All participants in the pilot cohort of the Nebraska Dev Lab Pipeline Program demonstrated the competency required to complete the first of four twelve-week stages on April 10. Six participants from five sponsor organizations comprise the cohort.
During the first stage, participants developed and practiced foundational programming skills required of full-stack developers. The final competency exercise involved each participant individually designing and developing an application to administer the Pipeline Program. The application was built using a Model-View-Controller structure requiring an event-driven graphical user interface on the front end and persistent file processing on the back end.
The second stage started on April 20. During the second stage, participants are developing and practicing foundational software engineering skills required of full-stack web application developers. In the mornings, participants receive direct instruction from college professors and
senior-level software architects and engineers. The afternoons provide studio time where participants complete items on their professional development plans providing each a customized map to acquire the knowledge and skills needed at their sponsor organization.
In addition to direct instruction and studio time, weekly interaction with their mentor from their sponsor organization is continuing, as are professional seminars and workshops. Topics include best practices, source/version control, unit testing, designing for continuous
integration/continuous delivery, cloud-based framework design and development, and multiplatform design and development.
All instruction continues remotely and will do so until Doane resumes face-to-face courses and Don’t Panic Labs employees return to their office. The transition to delivering the program remotely has been incredibly smooth.
Participant Spotlight: Austin Bauer
This month, we are highlighting ALLO employee Austin Bauer.
Why did you sign up for the Pipeline Program?
Software development has been an on and off interest of mine for
quite some time. I had often considered going to further my
education in it, but financially it was never an option. When my
manager at Allo sent me an email recommending I apply to the
Nebraska Dev Lab program, I was absolutely overjoyed at the
opportunity and jumped on it as soon as I could.
What was your level of familiarity with software development prior to starting the program?
I started learning Python back in 2011. Just very basic stuff with online tutorials. I didn’t further that education much until I got into Tech Support at ALLO Communications in February of 2018. I identified a few aspects of the job that could be automated through software and set out to do
just that. I mainly self-educated in addition to a couple classes purchased on Udemy. My language background was in Python, SQL, and VBA.
What have you enjoyed about the program so far?
I think I most enjoy the hands-on approach to learning. Everyday we’re at a computer writing code or mocking up a design on a blackboard. As a “learn by doing” kind of person it’s a perfect environment for me to become familiar with the subject material. Additionally, the free form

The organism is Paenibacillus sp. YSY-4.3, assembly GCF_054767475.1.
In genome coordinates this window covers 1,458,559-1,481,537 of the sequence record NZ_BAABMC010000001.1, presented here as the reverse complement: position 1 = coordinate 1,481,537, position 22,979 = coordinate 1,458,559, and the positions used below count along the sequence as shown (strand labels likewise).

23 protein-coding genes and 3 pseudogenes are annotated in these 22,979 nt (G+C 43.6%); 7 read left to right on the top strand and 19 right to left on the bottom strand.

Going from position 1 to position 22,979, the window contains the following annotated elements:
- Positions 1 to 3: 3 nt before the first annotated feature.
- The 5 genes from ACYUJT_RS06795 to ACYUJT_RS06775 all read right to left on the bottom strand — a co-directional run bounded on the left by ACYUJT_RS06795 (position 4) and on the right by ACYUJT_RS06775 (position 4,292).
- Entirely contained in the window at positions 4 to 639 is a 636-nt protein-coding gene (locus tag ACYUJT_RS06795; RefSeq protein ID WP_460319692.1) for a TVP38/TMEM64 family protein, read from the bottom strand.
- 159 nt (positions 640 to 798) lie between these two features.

afternoons allow us more freedom to pursue specific interests relevant to ourselves and our sponsor organizations. It’s like no time is put to waste on subjects that maybe aren’t as relevant to the end goal. That end goal being, becoming fully competent software developers ready to hit the ground running as soon as we get back to our sponsor organizations.
What about the program has challenged or surprised you the most so far?
Quite a bit has surprised and challenged me in this program. One thing which came as quite a surprise was just how much learning a new programing language, we’ve been working in Java, would reinforce what I’ve already learned in Python. I know I had been told things to that extent
before but it still came as a surprise. You know, computer logic is computer logic, only syntax changes. One challenge that I’ve faced is maintaining self-motivation in my professional development plan. I’ve found that in order to ensure I continually progress it’s important to set small attainable goals and define specific timelines in which to I expect to have those goals completed. So far, this method has worked out pretty well.
Looking ahead to after you’ve completed the program, what most excites you about being able to use the skills and knowledge you’ve gained through the program?
I would say there’s probably two things that excite me most about what I can do after completing the NeDL program.
• I have an idea for an app I would like to make. I like to run D&D campaigns and have always found it difficult to keep track of all my disparate files, web links, and images when running my games. I have ideas on what I would like to make for a unified D&D game world manager and have built a professional development plan that converges with those ideas and the tools/languages used by my sponsor organization.
• I’m excited about the opportunity to be productive for ALLO in a way that I feel will be a fulfilling career path and one that is more central to my core interests.
Can you list a few things you would recommend to someone applying to a future Dev Lab cohort?
Have a professional development plan in mind. Go over that plan with your mentor and Dev Lab instructor. Being able to generate a plan of action and follow through on it has been extremely helpful for me and an efficient approach to my education.